Social media has evolved into much more than personal sharing of thoughts, ideas and pictures. Businesses take advantage of the ongoing connection between all the social media platforms and use it to advertise, entice and please potential customers’ senses.
One of my virtual assistant clients is a recipe blogger, and along with each recipe she posts on her blog comes a story or tips on cooking, raising children or life in general. Each day I post four Facebook posts, 10 Twitter reposts, at least 75 Pinterest pins, and upload her recipes to several sites. For all the posts and pins I do for her, there are 25 more bloggers doing the same for each other. For a small recipe blogger from northern Minnesota, she gets sponsored quite a bit by huge companies, and her social media statistics are pretty impressive for a one-woman shop.
• Facebook: 35,000 followers.
• Twitter: 917 followers.
• Pinterest: 4 million views monthly and 37,000 followers.
• Instagram: 5,600 followers.
Aside from pictures, videos and miscellaneous posts, social media platforms have become an avenue for posting reviews. Did you know that 90% of consumers read online reviews prior to making their decision about a business and 88% of those consumers trust what they read. In fact, those 88% trust the online reviews as much as they would a good friend telling them in person how great (or bad) their opinion of the business is.
And those stars that are used for ratings? If a company has four stars or more, 92% of consumers will use the business for their products or services.
As great as good reviews are, poor or bad reviews are just as detrimental.
Another one of my clients is a large, upscale bed and breakfast. It is an expansive, 4-level timber frame structure that has 9 different themed rooms, boasts a gourmet kitchen with appliances I could only dream of having, a trail through the woods, and a trout stream flowing through the field. If you’re craving peace and tranquility, this is the place to go. One of the room’s theme is Narnia and even has a wardrobe that turns into a tunnel one can crawl through around the perimeter of the room.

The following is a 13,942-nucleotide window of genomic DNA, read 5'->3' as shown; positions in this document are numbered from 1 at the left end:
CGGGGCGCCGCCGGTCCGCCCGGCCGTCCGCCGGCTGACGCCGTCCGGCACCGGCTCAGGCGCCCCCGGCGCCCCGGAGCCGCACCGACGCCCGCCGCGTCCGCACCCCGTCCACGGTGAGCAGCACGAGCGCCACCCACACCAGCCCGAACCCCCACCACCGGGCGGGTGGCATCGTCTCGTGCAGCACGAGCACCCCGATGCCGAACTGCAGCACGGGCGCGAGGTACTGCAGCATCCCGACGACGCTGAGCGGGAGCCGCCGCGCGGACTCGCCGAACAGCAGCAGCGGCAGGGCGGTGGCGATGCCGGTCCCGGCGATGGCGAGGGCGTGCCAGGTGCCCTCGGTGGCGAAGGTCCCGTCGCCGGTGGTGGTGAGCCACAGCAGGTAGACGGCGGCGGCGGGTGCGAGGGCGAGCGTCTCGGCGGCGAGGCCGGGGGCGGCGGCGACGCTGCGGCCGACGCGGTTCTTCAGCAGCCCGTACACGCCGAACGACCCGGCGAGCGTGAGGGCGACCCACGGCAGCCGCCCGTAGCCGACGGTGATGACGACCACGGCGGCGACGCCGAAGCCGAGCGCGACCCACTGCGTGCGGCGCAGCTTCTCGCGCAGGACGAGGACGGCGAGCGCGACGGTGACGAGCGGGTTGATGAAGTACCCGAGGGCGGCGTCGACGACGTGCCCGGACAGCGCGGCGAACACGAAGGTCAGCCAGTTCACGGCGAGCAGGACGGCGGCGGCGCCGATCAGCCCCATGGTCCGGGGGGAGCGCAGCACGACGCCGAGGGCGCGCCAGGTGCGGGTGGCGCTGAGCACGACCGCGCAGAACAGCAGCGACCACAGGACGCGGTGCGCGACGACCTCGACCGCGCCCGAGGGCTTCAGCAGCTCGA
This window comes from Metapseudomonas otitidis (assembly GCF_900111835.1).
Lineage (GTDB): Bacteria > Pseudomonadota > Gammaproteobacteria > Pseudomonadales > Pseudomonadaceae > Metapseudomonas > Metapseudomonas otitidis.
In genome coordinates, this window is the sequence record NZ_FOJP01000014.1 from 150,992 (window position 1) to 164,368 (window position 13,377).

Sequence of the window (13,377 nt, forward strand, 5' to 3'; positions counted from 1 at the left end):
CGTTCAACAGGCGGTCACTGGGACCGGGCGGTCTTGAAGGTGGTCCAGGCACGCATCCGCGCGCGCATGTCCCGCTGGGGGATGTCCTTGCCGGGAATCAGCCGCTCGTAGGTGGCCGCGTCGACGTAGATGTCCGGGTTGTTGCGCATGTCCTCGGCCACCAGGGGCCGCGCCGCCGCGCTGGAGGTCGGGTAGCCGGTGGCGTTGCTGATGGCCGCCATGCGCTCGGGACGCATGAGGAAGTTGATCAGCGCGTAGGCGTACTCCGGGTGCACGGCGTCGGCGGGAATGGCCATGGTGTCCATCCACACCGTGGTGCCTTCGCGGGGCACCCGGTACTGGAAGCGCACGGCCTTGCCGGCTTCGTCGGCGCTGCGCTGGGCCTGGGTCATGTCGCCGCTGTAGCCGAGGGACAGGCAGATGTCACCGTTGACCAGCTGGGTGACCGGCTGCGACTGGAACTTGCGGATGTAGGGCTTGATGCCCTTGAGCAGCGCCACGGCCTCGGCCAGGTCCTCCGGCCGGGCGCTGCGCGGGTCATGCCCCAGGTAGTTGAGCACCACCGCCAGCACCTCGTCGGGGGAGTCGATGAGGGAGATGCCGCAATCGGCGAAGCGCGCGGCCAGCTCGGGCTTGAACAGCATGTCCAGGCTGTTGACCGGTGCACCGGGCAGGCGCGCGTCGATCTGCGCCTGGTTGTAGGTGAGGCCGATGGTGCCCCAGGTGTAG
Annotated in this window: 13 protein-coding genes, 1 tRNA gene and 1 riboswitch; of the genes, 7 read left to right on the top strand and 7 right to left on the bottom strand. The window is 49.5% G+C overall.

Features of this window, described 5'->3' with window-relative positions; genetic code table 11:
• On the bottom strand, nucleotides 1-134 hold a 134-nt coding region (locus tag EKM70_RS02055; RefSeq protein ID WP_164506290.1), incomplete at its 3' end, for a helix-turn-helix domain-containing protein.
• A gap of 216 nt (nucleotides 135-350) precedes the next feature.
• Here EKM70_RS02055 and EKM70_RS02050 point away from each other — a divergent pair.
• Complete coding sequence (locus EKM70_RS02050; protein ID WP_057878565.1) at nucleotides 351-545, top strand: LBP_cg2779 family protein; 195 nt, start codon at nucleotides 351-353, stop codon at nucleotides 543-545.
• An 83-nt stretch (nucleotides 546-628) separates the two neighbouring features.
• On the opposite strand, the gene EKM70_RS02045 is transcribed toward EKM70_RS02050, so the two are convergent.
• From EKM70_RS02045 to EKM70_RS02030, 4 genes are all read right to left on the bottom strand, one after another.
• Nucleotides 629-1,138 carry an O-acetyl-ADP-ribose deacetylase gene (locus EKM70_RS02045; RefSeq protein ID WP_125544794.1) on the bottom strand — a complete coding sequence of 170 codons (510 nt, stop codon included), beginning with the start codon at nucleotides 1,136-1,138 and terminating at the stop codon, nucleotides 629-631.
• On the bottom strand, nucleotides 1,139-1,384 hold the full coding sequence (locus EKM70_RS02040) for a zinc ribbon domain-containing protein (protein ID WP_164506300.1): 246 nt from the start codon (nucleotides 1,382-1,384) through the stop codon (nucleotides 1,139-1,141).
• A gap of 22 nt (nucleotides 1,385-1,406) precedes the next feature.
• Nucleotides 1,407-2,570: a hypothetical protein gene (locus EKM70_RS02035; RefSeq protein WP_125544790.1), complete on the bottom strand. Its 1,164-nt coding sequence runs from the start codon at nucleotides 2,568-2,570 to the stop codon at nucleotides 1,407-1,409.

This bed and breakfast can be reserved by the room or by the whole house. Three weeks ago the entire house was reserved, and the group arrived in spurts sporting two campers, many cars, an extra blow up mattress or two, and all their groceries. The group was pleasant and seemed to give very positive feedback. However, one day later, a poor review was posted on Facebook (which one cannot delete). At first it was shocking and shattered the owner.
But rather than sink into a deep hole of despair, we took the criticism constructively and sprung into action. First, we emailed the person who made the reservation and secondly, crafted a response for the Facebook review.
Unfortunately, as cliché as this sounds, negative reviews come with the territory of owning or running a business. No matter how good you think your product is, how great your customer service representatives are, or perfect you think your services are, someone will be dissatisfied at some point in time. How you handle it is crucial!
Tara Johnson of CPC Strategy states, “Bad reviews actually give you power as a retailer. They give you an opportunity to use your brand voice, to right your wrongs and to deliver stellar customer service — and to do it publicly, where potential customers can see it.”
Watch for next week’s column for a breakdown on handling negative reviews and turning them into an opportunity to shine!
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